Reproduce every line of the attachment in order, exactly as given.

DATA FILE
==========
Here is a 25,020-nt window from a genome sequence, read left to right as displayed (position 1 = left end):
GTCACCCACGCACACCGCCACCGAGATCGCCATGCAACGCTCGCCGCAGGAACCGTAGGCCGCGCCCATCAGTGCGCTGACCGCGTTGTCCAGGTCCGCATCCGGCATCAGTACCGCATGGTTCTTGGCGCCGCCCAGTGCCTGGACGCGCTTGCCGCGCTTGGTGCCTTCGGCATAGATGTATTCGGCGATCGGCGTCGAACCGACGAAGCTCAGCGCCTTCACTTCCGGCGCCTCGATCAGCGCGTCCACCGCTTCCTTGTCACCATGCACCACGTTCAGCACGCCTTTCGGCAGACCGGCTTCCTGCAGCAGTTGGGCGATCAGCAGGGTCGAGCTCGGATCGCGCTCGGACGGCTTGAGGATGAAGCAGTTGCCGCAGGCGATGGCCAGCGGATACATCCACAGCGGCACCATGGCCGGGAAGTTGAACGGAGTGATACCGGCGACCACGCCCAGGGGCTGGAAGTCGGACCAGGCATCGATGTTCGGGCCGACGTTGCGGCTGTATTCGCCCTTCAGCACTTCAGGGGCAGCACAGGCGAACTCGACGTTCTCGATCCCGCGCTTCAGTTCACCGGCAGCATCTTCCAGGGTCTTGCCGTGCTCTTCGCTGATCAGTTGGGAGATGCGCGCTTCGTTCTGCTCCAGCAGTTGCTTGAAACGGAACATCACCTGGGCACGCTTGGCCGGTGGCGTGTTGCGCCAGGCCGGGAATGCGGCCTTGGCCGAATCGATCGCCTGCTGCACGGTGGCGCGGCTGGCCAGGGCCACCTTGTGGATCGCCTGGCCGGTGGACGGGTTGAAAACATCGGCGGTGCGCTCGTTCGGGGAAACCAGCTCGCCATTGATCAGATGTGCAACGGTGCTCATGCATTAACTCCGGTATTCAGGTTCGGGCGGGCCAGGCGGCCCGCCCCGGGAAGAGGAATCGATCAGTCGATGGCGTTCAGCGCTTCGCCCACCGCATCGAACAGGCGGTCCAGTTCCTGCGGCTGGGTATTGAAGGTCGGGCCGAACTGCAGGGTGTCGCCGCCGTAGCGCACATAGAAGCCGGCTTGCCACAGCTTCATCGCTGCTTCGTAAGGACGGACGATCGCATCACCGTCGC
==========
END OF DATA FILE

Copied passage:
Here is a 25,020-nt window from a genome sequence, read left to right as displayed (position 1 = left end):
GTCACCCACGCACACCGCCACCGAGATCGCCATGCAACGCTCGCCGCAGGAACCGTAGGCCGCGCCCATCAGTGCGCTGACCGCGTTGTCCAGGTCCGCATCCGGCATCAGTACCGCATGGTTCTTGGCGCCGCCCAGTGCCTGGACGCGCTTGCCGCGCTTGGTGCCTTCGGCATAGATGTATTCGGCGATCGGCGTCGAACCGACGAAGCTCAGCGCCTTCACTTCCGGCGCCTCGATCAGCGCGTCCACCGCTTCCTTGTCACCATGCACCACGTTCAGCACGCCTTTCGGCAGACCGGCTTCCTGCAGCAGTTGGGCGATCAGCAGGGTCGAGCTCGGATCGCGCTCGGACGGCTTGAGGATGAAGCAGTTGCCGCAGGCGATGGCCAGCGGATACATCCACAGCGGCACCATGGCCGGGAAGTTGAACGGAGTGATACCGGCGACCACGCCCAGGGGCTGGAAGTCGGACCAGGCATCGATGTTCGGGCCGACGTTGCGGCTGTATTCGCCCTTCAGCACTTCAGGGGCAGCACAGGCGAACTCGACGTTCTCGATCCCGCGCTTCAGTTCACCGGCAGCATCTTCCAGGGTCTTGCCGTGCTCTTCGCTGATCAGTTGGGAGATGCGCGCTTCGTTCTGCTCCAGCAGTTGCTTGAAACGGAACATCACCTGGGCACGCTTGGCCGGTGGCGTGTTGCGCCAGGCCGGGAATGCGGCCTTGGCCGAATCGATCGCCTGCTGCACGGTGGCGCGGCTGGCCAGGGCCACCTTGTGGATCGCCTGGCCGGTGGACGGGTTGAAAACATCGGCGGTGCGCTCGTTCGGGGAAACCAGCTCGCCATTGATCAGATGTGCAACGGTGCTCATGCATTAACTCCGGTATTCAGGTTCGGGCGGGCCAGGCGGCCCGCCCCGGGAAGAGGAATCGATCAGTCGATGGCGTTCAGCGCTTCGCCCACCGCATCGAACAGGCGGTCCAGTTCCTGCGGCTGGGTATTGAAGGTCGGGCCGAACTGCAGGGTGTCGCCGCCGTAGCGCACATAGAAGCCGGCTTGCCACAGCTTCATCGCTGCTTCGTAAGGACGGACGATCGCATCACCGTCGC